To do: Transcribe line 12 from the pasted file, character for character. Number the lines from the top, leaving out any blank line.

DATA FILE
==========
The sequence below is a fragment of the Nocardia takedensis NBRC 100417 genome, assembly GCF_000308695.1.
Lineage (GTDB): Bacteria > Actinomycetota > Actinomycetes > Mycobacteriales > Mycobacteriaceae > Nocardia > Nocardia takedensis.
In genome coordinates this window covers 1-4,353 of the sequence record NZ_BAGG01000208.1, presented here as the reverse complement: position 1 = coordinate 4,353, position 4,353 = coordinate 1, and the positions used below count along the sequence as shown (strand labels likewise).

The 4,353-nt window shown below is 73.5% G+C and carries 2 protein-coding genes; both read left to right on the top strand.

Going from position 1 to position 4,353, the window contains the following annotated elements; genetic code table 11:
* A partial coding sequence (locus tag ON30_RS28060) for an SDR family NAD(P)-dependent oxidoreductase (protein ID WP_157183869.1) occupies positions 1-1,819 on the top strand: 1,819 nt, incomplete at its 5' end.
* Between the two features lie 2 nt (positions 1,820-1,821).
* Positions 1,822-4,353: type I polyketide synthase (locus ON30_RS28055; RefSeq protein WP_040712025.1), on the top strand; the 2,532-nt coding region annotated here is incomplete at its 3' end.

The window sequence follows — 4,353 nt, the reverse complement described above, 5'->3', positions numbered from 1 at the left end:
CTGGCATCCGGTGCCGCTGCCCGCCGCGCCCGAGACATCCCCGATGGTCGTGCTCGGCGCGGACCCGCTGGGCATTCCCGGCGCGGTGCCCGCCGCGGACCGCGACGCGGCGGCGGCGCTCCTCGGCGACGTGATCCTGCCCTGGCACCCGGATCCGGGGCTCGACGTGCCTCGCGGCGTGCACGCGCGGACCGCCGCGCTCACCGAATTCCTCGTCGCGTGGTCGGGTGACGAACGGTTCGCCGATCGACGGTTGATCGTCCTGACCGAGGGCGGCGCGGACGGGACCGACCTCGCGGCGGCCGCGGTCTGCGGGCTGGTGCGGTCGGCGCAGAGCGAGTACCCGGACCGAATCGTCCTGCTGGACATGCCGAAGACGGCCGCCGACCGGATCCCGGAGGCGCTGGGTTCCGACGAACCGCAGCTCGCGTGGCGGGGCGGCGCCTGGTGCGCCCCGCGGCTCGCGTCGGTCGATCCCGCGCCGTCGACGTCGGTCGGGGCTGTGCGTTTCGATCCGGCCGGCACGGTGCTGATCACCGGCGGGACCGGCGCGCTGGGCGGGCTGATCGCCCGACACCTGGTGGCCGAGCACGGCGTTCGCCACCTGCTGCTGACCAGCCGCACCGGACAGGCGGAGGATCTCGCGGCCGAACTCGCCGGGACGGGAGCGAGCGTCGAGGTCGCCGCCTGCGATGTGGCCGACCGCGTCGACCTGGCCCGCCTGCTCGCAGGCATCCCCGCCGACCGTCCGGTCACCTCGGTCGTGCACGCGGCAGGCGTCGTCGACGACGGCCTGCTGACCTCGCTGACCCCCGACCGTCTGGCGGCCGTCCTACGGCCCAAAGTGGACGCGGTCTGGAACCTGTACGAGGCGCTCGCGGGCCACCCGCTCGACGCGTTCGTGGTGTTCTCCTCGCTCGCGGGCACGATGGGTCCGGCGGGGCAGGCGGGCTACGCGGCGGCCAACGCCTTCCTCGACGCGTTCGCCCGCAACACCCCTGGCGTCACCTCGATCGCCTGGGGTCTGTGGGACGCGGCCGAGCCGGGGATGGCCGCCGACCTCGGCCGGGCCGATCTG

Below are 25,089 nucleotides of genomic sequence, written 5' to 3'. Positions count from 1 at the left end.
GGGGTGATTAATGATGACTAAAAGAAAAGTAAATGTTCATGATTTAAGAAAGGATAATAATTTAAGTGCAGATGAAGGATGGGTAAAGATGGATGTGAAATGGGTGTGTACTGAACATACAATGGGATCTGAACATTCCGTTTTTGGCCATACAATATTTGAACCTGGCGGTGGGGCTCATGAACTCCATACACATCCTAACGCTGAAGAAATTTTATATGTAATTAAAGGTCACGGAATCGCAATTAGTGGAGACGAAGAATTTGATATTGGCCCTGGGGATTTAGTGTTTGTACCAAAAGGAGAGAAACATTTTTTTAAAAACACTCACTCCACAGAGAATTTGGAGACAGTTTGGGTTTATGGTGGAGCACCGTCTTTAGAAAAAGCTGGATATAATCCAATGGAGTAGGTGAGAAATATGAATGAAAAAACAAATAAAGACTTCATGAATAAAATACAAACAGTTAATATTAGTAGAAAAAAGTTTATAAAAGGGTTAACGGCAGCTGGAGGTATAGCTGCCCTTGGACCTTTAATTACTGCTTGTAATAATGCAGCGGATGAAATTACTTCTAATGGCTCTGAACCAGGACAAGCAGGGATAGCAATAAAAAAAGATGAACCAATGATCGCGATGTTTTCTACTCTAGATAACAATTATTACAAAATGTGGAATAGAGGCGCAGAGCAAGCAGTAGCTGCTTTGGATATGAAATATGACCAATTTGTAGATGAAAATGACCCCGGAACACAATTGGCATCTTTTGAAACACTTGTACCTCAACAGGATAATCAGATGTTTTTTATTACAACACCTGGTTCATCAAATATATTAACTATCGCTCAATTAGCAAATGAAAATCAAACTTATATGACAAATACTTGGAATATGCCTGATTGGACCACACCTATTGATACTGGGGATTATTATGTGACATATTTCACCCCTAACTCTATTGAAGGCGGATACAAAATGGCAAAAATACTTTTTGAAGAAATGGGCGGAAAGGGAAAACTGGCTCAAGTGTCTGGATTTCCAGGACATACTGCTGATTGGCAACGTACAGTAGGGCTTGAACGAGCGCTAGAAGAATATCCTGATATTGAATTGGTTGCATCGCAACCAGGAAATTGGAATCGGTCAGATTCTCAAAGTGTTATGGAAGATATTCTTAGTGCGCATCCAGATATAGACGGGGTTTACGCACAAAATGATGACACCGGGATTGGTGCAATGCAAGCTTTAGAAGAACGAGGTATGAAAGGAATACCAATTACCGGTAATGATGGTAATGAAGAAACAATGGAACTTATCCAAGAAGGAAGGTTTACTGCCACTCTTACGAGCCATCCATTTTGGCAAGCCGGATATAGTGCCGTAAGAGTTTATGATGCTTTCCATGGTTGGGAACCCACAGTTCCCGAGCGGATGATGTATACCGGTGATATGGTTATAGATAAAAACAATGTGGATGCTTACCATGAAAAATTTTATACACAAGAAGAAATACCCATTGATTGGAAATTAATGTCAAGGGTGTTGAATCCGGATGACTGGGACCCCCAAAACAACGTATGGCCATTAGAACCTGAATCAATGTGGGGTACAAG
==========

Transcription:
GGGGTGATTAATGATGACTAAAAGAAAAGTAAATGTTCATGATTTAAGAAAGGATAATAATTTAAGTGCAGATGAAGGATGGGTAAAGATGGATGTGAAATGGGTGTGTACTGAACATACAATGGGATCTGAACATTCCGTTTTTGGCCATACAATATTTGAACCTGGCGGTGGGGCTCATGAACTCCATACACATCCTAACGCTGAAGAAATTTTATATGTAATTAAAGGTCACGGAATCGCAATTAGTGGAGACGAAGAATTTGATATTGGCCCTGGGGATTTAGTGTTTGTACCAAAAGGAGAGAAACATTTTTTTAAAAACACTCACTCCACAGAGAATTTGGAGACAGTTTGGGTTTATGGTGGAGCACCGTCTTTAGAAAAAGCTGGATATAATCCAATGGAGTAGGTGAGAAATATGAATGAAAAAACAAATAAAGACTTCATGAATAAAATACAAACAGTTAATATTAGTAGAAAAAAGTTTATAAAAGGGTTAACGGCAGCTGGAGGTATAGCTGCCCTTGGACCTTTAATTACTGCTTGTAATAATGCAGCGGATGAAATTACTTCTAATGGCTCTGAACCAGGACAAGCAGGGATAGCAATAAAAAAAGATGAACCAATGATCGCGATGTTTTCTACTCTAGATAACAATTATTACAAAATGTGGAATAGAGGCGCAGAGCAAGCAGTAGCTGCTTTGGATATGAAATATGACCAATTTGTAGATGAAAATGACCCCGGAACACAATTGGCATCTTTTGAAACACTTGTACCTCAACAGGATAATCAGATGTTTTTTATTACAACACCTGGTTCATCAAATATATTAACTATCGCTCAATTAGCAAATGAAAATCAAACTTATATGACAAATACTTGGAATATGCCTGATTGGACCACACCTATTGATACTGGGGATTATTATGTGACATATTTCACCCCTAACTCTATTGAAGGCGGATACAAAATGGCAAAAATACTTTTTGAAGAAATGGGCGGAAAGGGAAAACTGGCTCAAGTGTCTGGATTTCCAGGACATACTGCTGATTGGCAACGTACAGTAGGGCTTGAACGAGCGCTAGAAGAATATCCTGATATTGAATTGGTTGCATCGCAACCAGGAAATTGGAATCGGTCAGATTCTCAAAGTGTTATGGAAGATATTCTTAGTGCGCATCCAGATATAGACGGGGTTTACGCACAAAATGATGACACCGGGATTGGTGCAATGCAAGCTTTAGAAGAACGAGGTATGAAAGGAATACCAATTACCGGTAATGATGGTAATGAAGAAACAATGGAACTTATCCAAGAAGGAAGGTTTACTGCCACTCTTACGAGCCATCCATTTTGGCAAGCCGGATATAGTGCCGTAAGAGTTTATGATGCTTTCCATGGTTGGGAACCCACAGTTCCCGAGCGGATGATGTATACCGGTGATATGGTTATAGATAAAAACAATGTGGATGCTTACCATGAAAAATTTTATACACAAGAAGAAATACCCATTGATTGGAAATTAATGTCAAGGGTGTTGAATCCGGATGACTGGGACCCCCAAAACAACGTATGGCCATTAGAACCTGAATCAATGTGGGGTACAAG